This Sweat Patch Could Be a Marathon Game-Changer
Scientists have developed a wearable sweat patch that could allow runners to adjust their hydration plan during a race by measuring the rate of fluid and electrolyte loss in real time.
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Scientists studying the way athletes sweat have come up with a skin patch that can measure your rate of fluid and electrolyte loss in real time, potentially allowing you to fine tune your hydration plan during a race.
The current version is a bit smaller than a credit card and requires the user to scan it with a smartphone camera and use an app to interpret the results. That design makes it more a research and training tool than something that can conveniently be used in races — though it might be useful for events like the pentathlon, or for sports like tennis, basketball, and football, where the action is punctuated by breaks long enough to grab a phone and take a scan.
But the current version is just a prototype. Ultimately, the patch might be reduced to the size of a quarter and wired by Bluetooth to a sports watch or other wearable monitor.
The goal, says John Rogers, a biomedical engineer and co-author of a paper in today’s issue of Science Advances (sister publication to the better-known journal Science) is to get the information to athletes, including runners, in easily usable form. (The paper’s lead author Lindsay Baker of the Gatorade Sports Science Institute, Barrington, Illinois, could not be reached before press time.)
“A Lab On Your Skin”
The patch uses microfluidic technology, in which thin layers of polymer contain tiny reservoirs of solvents, plus intricate arrays of valves and channels the size of a human hair. These corral sweat from beneath the patch and use the pressure under which it is expelled by the underlying sweat glands to collect small amounts of it. Once ingested this way, the patch then analyzes both the sweat’s amount and composition.
“Think of it like a lab on your skin,” says Rogers’ co-author, Roozbeh Ghaffari, another biomedical engineer at Northwestern University.
To measure the rate of sweating, all that’s needed is for the patch to inject a dye into it. That allows the dye-tinged sweat to be easily seen as it snakes through a serpentine array of channels. The farther it progresses, the more you’ve sweated.
To quantify this, the smartphone app takes a photo of its progress and interprets the result, either as a single result at the end of a workout, telling you how much fluid you lost, or in a series of snapshots at each hydration break.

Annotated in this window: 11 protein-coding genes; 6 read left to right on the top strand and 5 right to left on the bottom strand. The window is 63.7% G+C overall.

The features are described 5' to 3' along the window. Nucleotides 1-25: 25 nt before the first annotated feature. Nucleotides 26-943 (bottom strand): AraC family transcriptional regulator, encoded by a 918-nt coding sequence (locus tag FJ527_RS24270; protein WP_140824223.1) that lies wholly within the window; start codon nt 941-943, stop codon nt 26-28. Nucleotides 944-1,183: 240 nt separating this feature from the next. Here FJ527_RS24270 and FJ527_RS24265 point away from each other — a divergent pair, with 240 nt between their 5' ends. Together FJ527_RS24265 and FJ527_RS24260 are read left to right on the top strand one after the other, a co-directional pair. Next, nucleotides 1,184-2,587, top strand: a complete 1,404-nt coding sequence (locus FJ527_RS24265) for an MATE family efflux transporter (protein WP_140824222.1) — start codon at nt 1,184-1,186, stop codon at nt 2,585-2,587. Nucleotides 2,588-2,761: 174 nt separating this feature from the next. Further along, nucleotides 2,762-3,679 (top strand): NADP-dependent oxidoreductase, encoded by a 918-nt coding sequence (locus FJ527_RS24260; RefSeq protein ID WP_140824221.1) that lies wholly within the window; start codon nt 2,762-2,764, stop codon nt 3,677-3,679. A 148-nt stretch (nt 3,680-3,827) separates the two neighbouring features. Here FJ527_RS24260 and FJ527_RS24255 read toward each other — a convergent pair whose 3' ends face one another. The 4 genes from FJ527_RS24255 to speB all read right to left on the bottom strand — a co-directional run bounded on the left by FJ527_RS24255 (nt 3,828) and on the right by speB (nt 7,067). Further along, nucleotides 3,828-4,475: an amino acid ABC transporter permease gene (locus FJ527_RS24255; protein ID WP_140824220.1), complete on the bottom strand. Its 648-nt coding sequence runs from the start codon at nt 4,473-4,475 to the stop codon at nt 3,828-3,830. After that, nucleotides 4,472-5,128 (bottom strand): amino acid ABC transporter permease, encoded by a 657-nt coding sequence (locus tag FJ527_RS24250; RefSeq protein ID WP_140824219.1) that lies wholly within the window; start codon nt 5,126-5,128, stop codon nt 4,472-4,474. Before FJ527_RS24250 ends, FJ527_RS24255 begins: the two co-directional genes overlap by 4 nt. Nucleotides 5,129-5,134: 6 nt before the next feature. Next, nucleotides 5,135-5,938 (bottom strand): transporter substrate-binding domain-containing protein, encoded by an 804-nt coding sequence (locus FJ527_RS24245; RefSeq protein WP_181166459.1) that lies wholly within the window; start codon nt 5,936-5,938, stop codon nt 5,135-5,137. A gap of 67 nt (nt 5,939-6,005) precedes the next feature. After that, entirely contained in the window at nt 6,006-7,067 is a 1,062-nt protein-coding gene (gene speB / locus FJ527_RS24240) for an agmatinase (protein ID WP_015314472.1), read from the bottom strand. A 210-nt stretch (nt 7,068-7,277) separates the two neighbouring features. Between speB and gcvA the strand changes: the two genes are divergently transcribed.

But a lot more is possible. Patches can be designed, Rogers says, to measure many other things, ranging from electrolyte loss to the amount of glucose, lactate, proteins, or cortisol in your sweat. “[Sweat] is a rich collection of biomarkers,” he says.
At the moment, these too are measured by colorimetric analysis, where a chemical added to the sweat produces a reaction that changes its color, with the intensity of the change reflecting how much salt, etc., is present in it.
In the case of salt, for example — probably the most important for runners — the process uses a reagent that reacts with its chloride to turn it purple. The intensity of the purple reflects how much salt you’ve lost — strongly enough that you might not need an app to eyeball the difference between a lot and a little.
“The orientation is around rehydration,” Rogers says.
Testing how well this works is the primary focus of today’s paper in Science Advances. To do that, the researchers had 43 athletes practice their sports under typical training conditions, then analyzed their sweat with both the patch and the “gold standard” method, in which gauze pads were taped their arms. The sweat collected by these pads was then wrung out, weighed, and its contents measured via high-performance liquid chromatography (HPLC) a well-established laboratory method.
“That’s what people have being doing in sports science labs for the past 20 or 30 years,” Ghaffari says. It works well, he adds, but isn’t “well aligned” with the real world, where athletes don’t have the luxury of instant access to an HPLC machine.
Having verified that the patch’s “lab in a chip” actually works, his team’s next step was to correlate the amount of sweat collected by their patches with athletes’ overall rates of sweat loss, measured by other techniques (such as overall weight loss).
To do that, they correlated results from the patch to whole body measurements for 312 athletes working hard enough to sweat off an average of .92 liters per hour. “This is probably one of the larger studies done using these metrics,” Ghaffari says.
The patches can’t, however, be placed anywhere on the body and produce good results. It has long been known that there are parts of the body where the sweat rate correlates well with the overall rate, and others where it does not. “Two areas that do well are the inner lower forearm and the lower back,” Ghaffari says.
The next step, he and Rogers suggest, is to change the chemistry of the microfluidic patch from colorimetric tests that need to be scanned with a camera to ones whose results can be measured with electrochemical sensors.
That would allow the results to be sent by Bluetooth to a sports watch or other wearable monitor.
But that’s not the focus of today’s study, Rogers says. “This is the kind of data you want to back up the technology,” he says.